"We absolutely teach values," Toll says. "You have to talk about courage. You have to talk about what it takes to get there. ... We're looking for nothing less than life-changing results."
Elm City also has a middle school in the
same building, a temporary space Achieve-
ment First is renting until a permanent
home for the new charter can be found.
The growth of the organization and its suc-
cessful results - which the mayor of New
Haven says has raised the city's property val-
ues - also caught the attention ofone of
the largest, and, in some areas, most trou-
bled, public school systems in the country.
Two years ago, New York City Public
Schools Chancellor Joel Klein made Toll
and McCurry an offer they couldn't
refuse. He told them he wanted to make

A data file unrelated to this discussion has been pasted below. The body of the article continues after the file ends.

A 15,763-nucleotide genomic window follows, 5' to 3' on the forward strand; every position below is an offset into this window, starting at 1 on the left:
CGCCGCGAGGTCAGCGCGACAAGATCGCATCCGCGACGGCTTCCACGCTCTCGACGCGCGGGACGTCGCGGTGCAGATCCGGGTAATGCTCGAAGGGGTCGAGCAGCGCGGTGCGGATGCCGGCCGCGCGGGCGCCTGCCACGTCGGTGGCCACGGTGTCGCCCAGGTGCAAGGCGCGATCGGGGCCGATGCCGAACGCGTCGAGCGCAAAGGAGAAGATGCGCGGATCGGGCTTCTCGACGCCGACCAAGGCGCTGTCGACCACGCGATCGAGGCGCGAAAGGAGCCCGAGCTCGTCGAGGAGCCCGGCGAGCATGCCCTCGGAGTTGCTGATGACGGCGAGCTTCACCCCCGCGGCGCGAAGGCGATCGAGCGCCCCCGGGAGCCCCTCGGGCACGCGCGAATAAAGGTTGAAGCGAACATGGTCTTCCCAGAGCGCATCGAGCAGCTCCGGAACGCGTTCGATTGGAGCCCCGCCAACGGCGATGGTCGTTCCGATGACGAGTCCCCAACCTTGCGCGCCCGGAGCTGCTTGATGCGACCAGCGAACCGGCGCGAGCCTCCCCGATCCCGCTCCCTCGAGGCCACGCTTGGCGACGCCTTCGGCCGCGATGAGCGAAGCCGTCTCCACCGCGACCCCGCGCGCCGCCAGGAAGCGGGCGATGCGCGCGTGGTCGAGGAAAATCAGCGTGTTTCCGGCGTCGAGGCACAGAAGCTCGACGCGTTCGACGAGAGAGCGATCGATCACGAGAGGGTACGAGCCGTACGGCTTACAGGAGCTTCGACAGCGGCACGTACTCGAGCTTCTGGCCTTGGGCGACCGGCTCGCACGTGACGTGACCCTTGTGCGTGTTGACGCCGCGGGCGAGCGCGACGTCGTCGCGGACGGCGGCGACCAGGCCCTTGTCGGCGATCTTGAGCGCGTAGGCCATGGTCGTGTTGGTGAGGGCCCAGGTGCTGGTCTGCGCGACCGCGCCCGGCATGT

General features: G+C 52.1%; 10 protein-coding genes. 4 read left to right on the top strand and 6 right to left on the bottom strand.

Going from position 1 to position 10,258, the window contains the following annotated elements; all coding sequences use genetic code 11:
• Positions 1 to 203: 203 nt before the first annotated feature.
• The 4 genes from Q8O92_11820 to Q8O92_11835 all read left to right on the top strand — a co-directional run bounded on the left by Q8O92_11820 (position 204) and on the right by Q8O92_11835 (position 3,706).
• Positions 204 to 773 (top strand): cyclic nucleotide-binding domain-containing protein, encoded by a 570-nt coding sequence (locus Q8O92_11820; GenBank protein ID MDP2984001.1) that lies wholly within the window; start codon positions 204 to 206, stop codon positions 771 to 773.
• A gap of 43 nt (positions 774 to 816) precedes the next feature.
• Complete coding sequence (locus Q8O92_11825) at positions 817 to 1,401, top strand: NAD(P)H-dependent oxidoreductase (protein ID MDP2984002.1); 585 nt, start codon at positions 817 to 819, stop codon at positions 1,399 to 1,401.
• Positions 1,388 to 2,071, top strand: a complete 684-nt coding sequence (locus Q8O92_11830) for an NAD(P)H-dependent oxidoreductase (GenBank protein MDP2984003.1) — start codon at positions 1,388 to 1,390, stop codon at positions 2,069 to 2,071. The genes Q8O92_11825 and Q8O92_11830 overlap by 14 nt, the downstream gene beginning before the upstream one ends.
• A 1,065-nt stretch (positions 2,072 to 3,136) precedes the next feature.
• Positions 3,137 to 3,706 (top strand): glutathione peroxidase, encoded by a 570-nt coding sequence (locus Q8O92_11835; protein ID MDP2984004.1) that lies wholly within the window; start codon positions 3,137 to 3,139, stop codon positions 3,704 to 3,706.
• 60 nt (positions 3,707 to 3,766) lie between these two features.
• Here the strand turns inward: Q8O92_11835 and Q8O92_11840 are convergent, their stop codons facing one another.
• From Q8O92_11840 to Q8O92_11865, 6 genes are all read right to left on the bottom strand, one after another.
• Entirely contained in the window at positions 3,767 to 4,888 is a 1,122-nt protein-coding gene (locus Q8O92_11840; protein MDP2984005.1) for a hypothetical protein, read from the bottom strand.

New York City the Silicon Valley of edu-
cation entrepreneurs, that he wanted them
to help him open great schools for his
kids. Then he asked the million-dollar
question: "What's it going to take?"
Toll and McCurry had a ready answer.
Since Amistad's opening, they had been
battling a Connecticut state charter school
law that Toll says is politically designed to
keep schools such as Amistad, which oper-
ate outside teachers' unions and their pow-
erfullobbying forces, "small and insignifi-
cant." Charter schools in Connecticut
receive only $7,500 per pupil, compared
with the $11,850 the New Haven School
District receives for each student. (Amistad
has supplemented the state's funding with
aggressive fundraising.) They also must find
and pay for their own facilities. Most
importantly for Achievement First, how-
ever, the state caps enrollment on charter
schools at 300, leaving them "inherently
hamstrung" and unable to grow.
Not responsible for typographies errors. 2006 Starwood Hotels & Resorts Worldwide, Inc.
CAROLIN A ALUMNIREVlEW